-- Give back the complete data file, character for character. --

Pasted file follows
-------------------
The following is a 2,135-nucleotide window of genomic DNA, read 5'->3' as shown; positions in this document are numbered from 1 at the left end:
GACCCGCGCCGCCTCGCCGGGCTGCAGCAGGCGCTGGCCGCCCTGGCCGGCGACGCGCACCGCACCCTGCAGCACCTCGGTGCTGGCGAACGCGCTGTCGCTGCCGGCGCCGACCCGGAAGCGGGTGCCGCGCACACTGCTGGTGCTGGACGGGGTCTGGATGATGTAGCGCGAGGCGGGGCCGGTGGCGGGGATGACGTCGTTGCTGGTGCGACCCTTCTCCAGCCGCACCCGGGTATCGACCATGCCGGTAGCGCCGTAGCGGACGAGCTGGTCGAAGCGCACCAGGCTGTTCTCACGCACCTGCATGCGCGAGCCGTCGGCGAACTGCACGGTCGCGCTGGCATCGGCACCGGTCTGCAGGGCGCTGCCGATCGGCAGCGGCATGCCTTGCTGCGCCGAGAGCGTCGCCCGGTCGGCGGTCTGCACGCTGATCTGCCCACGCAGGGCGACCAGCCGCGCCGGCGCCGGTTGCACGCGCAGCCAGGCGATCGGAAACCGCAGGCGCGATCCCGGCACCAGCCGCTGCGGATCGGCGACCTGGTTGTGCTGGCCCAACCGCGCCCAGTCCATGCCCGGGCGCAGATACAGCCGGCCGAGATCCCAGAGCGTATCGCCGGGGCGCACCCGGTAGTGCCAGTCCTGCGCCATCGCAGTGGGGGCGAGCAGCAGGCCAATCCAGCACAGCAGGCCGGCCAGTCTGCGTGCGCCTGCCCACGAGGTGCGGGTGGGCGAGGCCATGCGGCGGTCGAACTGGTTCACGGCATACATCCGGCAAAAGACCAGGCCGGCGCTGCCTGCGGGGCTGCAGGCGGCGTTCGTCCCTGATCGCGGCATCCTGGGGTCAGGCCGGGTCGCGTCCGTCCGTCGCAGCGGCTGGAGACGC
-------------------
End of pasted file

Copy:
The following is a 2,135-nucleotide window of genomic DNA, read 5'->3' as shown; positions in this document are numbered from 1 at the left end:
GACCCGCGCCGCCTCGCCGGGCTGCAGCAGGCGCTGGCCGCCCTGGCCGGCGACGCGCACCGCACCCTGCAGCACCTCGGTGCTGGCGAACGCGCTGTCGCTGCCGGCGCCGACCCGGAAGCGGGTGCCGCGCACACTGCTGGTGCTGGACGGGGTCTGGATGATGTAGCGCGAGGCGGGGCCGGTGGCGGGGATGACGTCGTTGCTGGTGCGACCCTTCTCCAGCCGCACCCGGGTATCGACCATGCCGGTAGCGCCGTAGCGGACGAGCTGGTCGAAGCGCACCAGGCTGTTCTCACGCACCTGCATGCGCGAGCCGTCGGCGAACTGCACGGTCGCGCTGGCATCGGCACCGGTCTGCAGGGCGCTGCCGATCGGCAGCGGCATGCCTTGCTGCGCCGAGAGCGTCGCCCGGTCGGCGGTCTGCACGCTGATCTGCCCACGCAGGGCGACCAGCCGCGCCGGCGCCGGTTGCACGCGCAGCCAGGCGATCGGAAACCGCAGGCGCGATCCCGGCACCAGCCGCTGCGGATCGGCGACCTGGTTGTGCTGGCCCAACCGCGCCCAGTCCATGCCCGGGCGCAGATACAGCCGGCCGAGATCCCAGAGCGTATCGCCGGGGCGCACCCGGTAGTGCCAGTCCTGCGCCATCGCAGTGGGGGCGAGCAGCAGGCCAATCCAGCACAGCAGGCCGGCCAGTCTGCGTGCGCCTGCCCACGAGGTGCGGGTGGGCGAGGCCATGCGGCGGTCGAACTGGTTCACGGCATACATCCGGCAAAAGACCAGGCCGGCGCTGCCTGCGGGGCTGCAGGCGGCGTTCGTCCCTGATCGCGGCATCCTGGGGTCAGGCCGGGTCGCGTCCGTCCGTCGCAGCGGCTGGAGACGC